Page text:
Thursday, June 29, 2017: 12:45 PM - 2:45 PM
Wednesday, June 28 & Thursday, June 29
Seongah Jeong1, Xiang Li2, Hamed Farhadi3, Quanzheng Li4, Vahid Tarokh3
1Harvard university, Cambridge, MA, 2Massachusetts General Hospital, Boston, MA, 3Harvard University, Cambridge, MA, 4Massachusetts General Hospital, Boston, MA
Functional Magnetic Resonance Imaging (fMRI) is widely applied for delineating the temporal and spatial patterns of functional brain connectivity. One of the major challenges in fMRI anlaysis is the the low signal-to-noise ratio (SNR) caused by various types of noises which limits the identification of the subtle differences in connectivity mappings. The successes of image denoising such as in the field of natural image processing motivates the application of denosing methods on fMRI data for post-processing. In this work, we propose a dictionary learning-based denoising method to support the high-resolution brain functional connectivity analysis. Our basic premise is that there exists a sparse underlying structure of the functional brain organizations, thus the fMRI signals on region can be represented by a limited number of basis learned from the whole signal matrix. By applying the proposed method on the fMRI data during motor task from the Human Connectome Project database¹, we have discovered novel connectivity patterns originated from cerebellum and within premotor/SMA cortex.
The proposed dictionary learning-based denoising method aims at factorizing the fMRI matrix into a suitable dictionary and the corresponding sparse coefficient matrix². The number of dictionary bases and sparsity constraint for the factorization are determined experimentally based on fine-grained parameter tests to achieve the balance between de-noising performance and the preservation of the original information. In order to validate the model performance and evaluate its performance, we applied the proposed method on the Human Connectome Project (HCP) task fMRI (tfMRI) data¹. fMRI images of each subject were registered to the standard MNI152 space using linear registration. Voxel-wise fMRI signals were then mapped into 924 regions of interest (ROI) based on the Talairach atlas, while certain regions were removed from the atlas as the number of grey-matter voxels in those regions is zero. The average of voxel-wise fMRI signals in each ROI was then used as representative signals to infer the functional connectivity using Pearson Correlation, resulting in a 924*924 correlation matrix for each subject. We then performed the t-test on the correlation matrices before and after denoising across multiple subjects to discover the group-wise significant differences. Furthermore, we also tested the method on two groups of data, with each group consisted of 30 subjects. The significant new functional connectivities discovered from the two groups were cross-validated to ensure the consistency of our discoveries.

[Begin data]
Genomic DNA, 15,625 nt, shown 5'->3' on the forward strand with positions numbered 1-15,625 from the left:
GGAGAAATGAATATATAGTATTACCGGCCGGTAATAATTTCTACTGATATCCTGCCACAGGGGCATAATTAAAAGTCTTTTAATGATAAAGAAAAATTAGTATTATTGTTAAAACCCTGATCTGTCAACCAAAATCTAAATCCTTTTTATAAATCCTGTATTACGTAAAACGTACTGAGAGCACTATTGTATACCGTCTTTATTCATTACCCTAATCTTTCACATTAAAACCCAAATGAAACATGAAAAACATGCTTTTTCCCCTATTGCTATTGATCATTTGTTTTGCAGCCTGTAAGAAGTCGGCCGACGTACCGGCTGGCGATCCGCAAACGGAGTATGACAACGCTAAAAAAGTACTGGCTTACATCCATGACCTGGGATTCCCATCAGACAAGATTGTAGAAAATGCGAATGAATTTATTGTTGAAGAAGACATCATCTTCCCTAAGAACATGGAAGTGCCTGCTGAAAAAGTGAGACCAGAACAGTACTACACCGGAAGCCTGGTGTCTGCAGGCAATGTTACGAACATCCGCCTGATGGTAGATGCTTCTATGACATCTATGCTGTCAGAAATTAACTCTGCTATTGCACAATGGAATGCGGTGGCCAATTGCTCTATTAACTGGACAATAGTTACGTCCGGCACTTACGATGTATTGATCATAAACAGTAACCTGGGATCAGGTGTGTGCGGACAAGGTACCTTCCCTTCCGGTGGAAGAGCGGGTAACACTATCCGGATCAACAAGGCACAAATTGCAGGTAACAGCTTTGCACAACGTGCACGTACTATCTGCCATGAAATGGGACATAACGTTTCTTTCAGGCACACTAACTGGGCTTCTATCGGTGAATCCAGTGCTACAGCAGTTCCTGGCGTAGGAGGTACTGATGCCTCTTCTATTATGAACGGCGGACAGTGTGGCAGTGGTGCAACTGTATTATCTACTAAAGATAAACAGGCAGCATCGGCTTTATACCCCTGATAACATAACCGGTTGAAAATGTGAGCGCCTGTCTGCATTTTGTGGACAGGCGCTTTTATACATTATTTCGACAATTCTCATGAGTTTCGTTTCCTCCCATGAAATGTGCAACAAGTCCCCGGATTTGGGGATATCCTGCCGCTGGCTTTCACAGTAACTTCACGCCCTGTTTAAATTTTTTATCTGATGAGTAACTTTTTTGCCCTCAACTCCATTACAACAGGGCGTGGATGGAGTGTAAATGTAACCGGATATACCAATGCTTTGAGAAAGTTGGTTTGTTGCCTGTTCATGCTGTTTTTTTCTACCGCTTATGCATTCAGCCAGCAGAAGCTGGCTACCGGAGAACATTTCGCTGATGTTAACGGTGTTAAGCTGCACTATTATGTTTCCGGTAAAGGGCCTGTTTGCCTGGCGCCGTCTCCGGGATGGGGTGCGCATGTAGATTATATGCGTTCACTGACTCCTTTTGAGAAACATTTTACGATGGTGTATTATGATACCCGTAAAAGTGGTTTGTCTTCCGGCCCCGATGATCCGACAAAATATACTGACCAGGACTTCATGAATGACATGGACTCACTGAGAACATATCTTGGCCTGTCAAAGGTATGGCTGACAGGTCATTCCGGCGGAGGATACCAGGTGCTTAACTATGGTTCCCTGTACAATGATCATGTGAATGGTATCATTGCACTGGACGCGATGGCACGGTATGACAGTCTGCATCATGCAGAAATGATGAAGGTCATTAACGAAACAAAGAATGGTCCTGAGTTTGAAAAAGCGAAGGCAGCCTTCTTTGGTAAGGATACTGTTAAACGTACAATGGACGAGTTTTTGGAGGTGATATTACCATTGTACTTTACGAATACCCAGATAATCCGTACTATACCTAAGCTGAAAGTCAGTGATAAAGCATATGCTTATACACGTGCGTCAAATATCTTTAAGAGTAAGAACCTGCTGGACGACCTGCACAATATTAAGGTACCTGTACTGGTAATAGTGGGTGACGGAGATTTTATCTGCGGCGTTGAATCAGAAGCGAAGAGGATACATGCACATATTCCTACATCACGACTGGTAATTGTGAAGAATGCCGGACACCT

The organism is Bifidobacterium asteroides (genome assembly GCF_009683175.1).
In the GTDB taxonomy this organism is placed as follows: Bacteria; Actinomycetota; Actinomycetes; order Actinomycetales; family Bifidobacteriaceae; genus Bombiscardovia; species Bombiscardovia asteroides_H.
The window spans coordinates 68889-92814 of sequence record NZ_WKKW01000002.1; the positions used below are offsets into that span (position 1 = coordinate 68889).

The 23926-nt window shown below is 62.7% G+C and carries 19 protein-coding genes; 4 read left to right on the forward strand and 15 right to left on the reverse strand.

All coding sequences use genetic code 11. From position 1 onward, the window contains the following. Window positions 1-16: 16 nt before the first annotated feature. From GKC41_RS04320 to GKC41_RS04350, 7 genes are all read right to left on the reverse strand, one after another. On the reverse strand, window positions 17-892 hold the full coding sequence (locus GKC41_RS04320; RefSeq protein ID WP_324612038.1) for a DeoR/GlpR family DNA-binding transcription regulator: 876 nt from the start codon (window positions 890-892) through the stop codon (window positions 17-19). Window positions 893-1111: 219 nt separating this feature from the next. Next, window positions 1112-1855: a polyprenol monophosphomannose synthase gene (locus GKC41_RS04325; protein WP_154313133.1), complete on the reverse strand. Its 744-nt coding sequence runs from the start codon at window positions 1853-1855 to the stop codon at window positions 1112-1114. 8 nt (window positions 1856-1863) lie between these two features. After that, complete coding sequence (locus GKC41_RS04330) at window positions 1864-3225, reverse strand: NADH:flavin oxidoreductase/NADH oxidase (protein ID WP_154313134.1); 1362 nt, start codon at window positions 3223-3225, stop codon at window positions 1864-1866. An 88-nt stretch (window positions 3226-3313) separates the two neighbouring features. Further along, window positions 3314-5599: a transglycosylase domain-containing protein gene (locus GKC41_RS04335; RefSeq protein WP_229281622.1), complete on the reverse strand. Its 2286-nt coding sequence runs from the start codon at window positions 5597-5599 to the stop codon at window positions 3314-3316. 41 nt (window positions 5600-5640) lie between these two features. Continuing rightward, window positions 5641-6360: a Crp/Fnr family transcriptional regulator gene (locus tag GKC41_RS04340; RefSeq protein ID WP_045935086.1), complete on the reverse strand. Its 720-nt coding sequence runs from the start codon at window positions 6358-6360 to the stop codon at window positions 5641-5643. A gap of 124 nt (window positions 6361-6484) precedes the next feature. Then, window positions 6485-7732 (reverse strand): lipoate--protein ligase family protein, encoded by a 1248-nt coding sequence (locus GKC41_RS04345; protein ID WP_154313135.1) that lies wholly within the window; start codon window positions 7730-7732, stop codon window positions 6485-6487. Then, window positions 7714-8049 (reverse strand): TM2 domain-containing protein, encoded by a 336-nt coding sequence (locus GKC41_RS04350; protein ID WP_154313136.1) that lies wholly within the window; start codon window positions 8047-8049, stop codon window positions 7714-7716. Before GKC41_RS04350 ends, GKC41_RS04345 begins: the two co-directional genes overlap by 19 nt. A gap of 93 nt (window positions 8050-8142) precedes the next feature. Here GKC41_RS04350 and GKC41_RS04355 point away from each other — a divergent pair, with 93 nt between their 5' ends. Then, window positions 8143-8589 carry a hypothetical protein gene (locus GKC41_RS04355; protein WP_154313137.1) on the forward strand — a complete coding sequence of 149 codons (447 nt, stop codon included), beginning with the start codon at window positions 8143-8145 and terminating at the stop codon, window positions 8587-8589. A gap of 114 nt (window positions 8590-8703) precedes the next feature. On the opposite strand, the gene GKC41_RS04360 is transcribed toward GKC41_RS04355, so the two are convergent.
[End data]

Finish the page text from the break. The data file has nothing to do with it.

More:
Totally 686 and 842 novel pair-wise connectives were found in each group, which show significantly increased (p<0.05) correlation value after d-noising and were above the predefined threshold (correlation>0.85). Out of them, 520 (averagely 68%) are identical, validating the reproducibility of our discoveries. Two of the most prominent types of the novel connectivities are shown in Fig. 1. Firstly, we have discovered multiple functional paths connecting the cerebellum area with the frontal lobe (Talairach#809, Inferior Frontal Gyrus), temporal lobe (Talairach#866, #867, right and left precuneus), as well as part of limbic lobe (Talairach #813, Anterior Cingulate). According to our previous studies, signals in cerebellum are usually affected by high-frequency noises and their connectivities are much more difficult to analyze. In such cases the denoising method can be very helpful. Secondly, we have also found increased connectivities within the motor area, especially in the premotor cortex and supplementary motor area (SMA).
·Visualization of the two types of discoveries from functional connectivity analysis based on de-nosed fMRI data.
Preliminary results from testing the proposed method shows that consistent and neuroscientifically meaningful novel connectivities can be discovered by denoising. In addition, this scheme can be readily used with other functional neuroimaging methods to reveal previously hidden patterns and increase the resolution of the analysis.
BOLD fMRI 2
Modeling and Analysis Methods:
fMRI Connectivity and Network Modeling 1
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Aharon, M., Elad, M., Bruckstein, A. (2006), ‘K-SVD: An algorithm for designing overcomplete dictionaries for sparse representation’, IEEE Transactions on signal processing, vol. 54, no. 11, pp. 4311-4322.
Barch, D.M., Burgess, G.C., Harms, M.P., Petersen, S.E., Schlaggar, B.L., Corbetta, M., Glasser, M.F., Curtiss, S., Dixit, S., Feldt, C., Nolan, D., Bryant, E., Hartley, T., Footer, O., Bjork, J.M., Poldrack, R., Smith, S., Johansen-Berg, H., Snyder, A.Z., Van Essen, D.C., for the WU-Minn HCP Consortium (2013), ‘Function in the human connectome: task-fMRI and individual differences in behavior’, Neuroimage, vol. 80, 169–189.